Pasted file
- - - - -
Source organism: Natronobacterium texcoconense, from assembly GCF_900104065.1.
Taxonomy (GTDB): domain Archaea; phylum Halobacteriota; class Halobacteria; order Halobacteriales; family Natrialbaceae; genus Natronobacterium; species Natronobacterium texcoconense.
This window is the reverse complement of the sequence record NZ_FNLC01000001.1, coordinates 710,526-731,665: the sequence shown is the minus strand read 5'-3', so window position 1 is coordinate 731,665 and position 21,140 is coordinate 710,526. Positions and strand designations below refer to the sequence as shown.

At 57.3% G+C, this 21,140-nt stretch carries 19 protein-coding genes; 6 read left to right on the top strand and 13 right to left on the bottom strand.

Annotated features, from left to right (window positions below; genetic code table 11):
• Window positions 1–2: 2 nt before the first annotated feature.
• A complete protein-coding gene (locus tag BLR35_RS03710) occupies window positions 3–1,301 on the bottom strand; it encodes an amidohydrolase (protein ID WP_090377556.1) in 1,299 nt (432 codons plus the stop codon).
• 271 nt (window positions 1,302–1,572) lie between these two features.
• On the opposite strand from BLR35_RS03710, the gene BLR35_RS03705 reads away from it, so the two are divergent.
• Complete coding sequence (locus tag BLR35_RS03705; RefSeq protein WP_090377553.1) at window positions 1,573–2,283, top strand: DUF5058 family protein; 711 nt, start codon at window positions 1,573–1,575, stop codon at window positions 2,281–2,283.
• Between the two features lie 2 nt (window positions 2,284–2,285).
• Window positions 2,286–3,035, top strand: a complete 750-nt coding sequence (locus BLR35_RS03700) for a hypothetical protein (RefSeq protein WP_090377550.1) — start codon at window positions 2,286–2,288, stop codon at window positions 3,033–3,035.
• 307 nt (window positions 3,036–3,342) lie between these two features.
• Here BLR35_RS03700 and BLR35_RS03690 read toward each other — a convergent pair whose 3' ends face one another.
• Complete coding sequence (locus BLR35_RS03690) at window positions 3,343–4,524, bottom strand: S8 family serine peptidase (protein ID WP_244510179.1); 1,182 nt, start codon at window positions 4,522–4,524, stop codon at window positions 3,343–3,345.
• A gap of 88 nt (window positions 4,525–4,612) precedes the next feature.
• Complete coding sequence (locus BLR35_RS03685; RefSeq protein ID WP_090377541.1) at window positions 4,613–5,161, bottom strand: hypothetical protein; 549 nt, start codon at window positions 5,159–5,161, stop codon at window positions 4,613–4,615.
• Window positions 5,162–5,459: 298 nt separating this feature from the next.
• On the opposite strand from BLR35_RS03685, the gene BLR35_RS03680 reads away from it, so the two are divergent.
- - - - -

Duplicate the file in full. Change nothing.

Source organism: Natronobacterium texcoconense, from assembly GCF_900104065.1.
Taxonomy (GTDB): domain Archaea; phylum Halobacteriota; class Halobacteria; order Halobacteriales; family Natrialbaceae; genus Natronobacterium; species Natronobacterium texcoconense.
This window is the reverse complement of the sequence record NZ_FNLC01000001.1, coordinates 710,526-731,665: the sequence shown is the minus strand read 5'-3', so window position 1 is coordinate 731,665 and position 21,140 is coordinate 710,526. Positions and strand designations below refer to the sequence as shown.

At 57.3% G+C, this 21,140-nt stretch carries 19 protein-coding genes; 6 read left to right on the top strand and 13 right to left on the bottom strand.

Annotated features, from left to right (window positions below; genetic code table 11):
• Window positions 1–2: 2 nt before the first annotated feature.
• A complete protein-coding gene (locus tag BLR35_RS03710) occupies window positions 3–1,301 on the bottom strand; it encodes an amidohydrolase (protein ID WP_090377556.1) in 1,299 nt (432 codons plus the stop codon).
• 271 nt (window positions 1,302–1,572) lie between these two features.
• On the opposite strand from BLR35_RS03710, the gene BLR35_RS03705 reads away from it, so the two are divergent.
• Complete coding sequence (locus tag BLR35_RS03705; RefSeq protein WP_090377553.1) at window positions 1,573–2,283, top strand: DUF5058 family protein; 711 nt, start codon at window positions 1,573–1,575, stop codon at window positions 2,281–2,283.
• Between the two features lie 2 nt (window positions 2,284–2,285).
• Window positions 2,286–3,035, top strand: a complete 750-nt coding sequence (locus BLR35_RS03700) for a hypothetical protein (RefSeq protein WP_090377550.1) — start codon at window positions 2,286–2,288, stop codon at window positions 3,033–3,035.
• 307 nt (window positions 3,036–3,342) lie between these two features.
• Here BLR35_RS03700 and BLR35_RS03690 read toward each other — a convergent pair whose 3' ends face one another.
• Complete coding sequence (locus BLR35_RS03690) at window positions 3,343–4,524, bottom strand: S8 family serine peptidase (protein ID WP_244510179.1); 1,182 nt, start codon at window positions 4,522–4,524, stop codon at window positions 3,343–3,345.
• A gap of 88 nt (window positions 4,525–4,612) precedes the next feature.
• Complete coding sequence (locus BLR35_RS03685; RefSeq protein ID WP_090377541.1) at window positions 4,613–5,161, bottom strand: hypothetical protein; 549 nt, start codon at window positions 5,159–5,161, stop codon at window positions 4,613–4,615.
• Window positions 5,162–5,459: 298 nt separating this feature from the next.
• On the opposite strand from BLR35_RS03685, the gene BLR35_RS03680 reads away from it, so the two are divergent.